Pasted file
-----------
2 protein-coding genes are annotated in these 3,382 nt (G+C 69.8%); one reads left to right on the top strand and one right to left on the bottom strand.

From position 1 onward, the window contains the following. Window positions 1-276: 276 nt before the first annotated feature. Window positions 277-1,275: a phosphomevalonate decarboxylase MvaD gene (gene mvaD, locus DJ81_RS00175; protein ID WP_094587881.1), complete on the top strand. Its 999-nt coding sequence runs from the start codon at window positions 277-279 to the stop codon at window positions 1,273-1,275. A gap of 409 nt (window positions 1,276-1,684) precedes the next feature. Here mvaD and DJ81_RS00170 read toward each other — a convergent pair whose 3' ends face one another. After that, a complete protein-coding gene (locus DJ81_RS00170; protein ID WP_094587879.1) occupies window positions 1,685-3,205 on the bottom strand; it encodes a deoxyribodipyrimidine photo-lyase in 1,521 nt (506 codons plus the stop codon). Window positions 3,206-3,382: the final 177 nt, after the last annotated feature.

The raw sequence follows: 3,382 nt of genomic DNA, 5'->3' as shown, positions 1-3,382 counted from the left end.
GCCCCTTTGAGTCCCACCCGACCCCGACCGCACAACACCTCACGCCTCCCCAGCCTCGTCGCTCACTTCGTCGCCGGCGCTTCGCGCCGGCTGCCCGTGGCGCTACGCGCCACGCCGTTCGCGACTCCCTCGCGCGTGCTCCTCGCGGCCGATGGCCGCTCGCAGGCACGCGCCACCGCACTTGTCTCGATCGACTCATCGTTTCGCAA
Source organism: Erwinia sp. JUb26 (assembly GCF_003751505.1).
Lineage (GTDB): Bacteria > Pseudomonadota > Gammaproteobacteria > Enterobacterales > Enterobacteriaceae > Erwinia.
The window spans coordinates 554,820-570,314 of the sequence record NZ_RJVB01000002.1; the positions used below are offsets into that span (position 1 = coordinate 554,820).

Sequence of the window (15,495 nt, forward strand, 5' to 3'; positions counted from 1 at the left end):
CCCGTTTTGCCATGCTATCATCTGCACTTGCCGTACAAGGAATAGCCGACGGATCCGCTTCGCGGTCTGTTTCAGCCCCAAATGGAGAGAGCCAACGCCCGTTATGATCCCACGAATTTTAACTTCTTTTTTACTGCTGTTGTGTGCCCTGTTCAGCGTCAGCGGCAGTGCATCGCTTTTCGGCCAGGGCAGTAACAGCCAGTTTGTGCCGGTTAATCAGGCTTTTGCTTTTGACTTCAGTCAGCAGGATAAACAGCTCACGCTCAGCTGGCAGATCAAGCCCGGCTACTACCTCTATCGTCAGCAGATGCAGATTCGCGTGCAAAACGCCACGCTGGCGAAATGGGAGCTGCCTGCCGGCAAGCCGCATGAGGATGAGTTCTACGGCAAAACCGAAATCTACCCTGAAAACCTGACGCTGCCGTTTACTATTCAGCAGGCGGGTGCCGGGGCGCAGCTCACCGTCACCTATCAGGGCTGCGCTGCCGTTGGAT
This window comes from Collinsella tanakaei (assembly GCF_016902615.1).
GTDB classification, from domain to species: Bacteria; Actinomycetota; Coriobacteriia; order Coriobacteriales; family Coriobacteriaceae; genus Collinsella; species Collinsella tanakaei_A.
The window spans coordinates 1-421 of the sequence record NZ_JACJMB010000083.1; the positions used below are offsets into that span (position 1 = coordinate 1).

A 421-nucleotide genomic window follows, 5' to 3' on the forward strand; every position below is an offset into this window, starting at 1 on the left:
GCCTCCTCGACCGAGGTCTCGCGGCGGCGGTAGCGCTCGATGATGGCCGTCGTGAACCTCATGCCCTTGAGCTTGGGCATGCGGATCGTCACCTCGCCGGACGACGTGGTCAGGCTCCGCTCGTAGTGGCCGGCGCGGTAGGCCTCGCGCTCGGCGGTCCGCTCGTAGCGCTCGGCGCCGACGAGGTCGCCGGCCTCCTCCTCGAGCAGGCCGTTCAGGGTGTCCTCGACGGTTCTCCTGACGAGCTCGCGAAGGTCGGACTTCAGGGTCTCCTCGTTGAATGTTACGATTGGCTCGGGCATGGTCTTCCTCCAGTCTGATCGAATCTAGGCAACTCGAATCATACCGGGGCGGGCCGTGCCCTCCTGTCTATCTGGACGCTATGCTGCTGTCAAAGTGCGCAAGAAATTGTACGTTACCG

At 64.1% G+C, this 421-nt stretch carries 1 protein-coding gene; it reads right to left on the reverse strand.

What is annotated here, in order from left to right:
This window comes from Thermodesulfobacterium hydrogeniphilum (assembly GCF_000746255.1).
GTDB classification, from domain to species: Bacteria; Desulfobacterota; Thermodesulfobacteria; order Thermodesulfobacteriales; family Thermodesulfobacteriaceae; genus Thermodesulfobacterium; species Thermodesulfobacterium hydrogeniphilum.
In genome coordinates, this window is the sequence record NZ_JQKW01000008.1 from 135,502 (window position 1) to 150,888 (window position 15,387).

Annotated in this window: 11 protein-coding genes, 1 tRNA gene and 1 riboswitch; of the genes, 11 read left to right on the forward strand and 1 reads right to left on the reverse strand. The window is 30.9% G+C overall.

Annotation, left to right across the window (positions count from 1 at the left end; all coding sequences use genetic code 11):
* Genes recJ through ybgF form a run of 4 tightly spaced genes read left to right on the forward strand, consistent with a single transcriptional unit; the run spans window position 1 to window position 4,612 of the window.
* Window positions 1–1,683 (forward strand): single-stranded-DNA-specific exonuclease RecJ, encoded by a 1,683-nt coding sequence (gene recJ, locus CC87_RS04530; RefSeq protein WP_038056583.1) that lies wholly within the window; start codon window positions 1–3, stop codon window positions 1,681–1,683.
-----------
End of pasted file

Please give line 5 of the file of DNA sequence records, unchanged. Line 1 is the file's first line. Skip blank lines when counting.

Source organism: Erwinia sp. JUb26 (assembly GCF_003751505.1).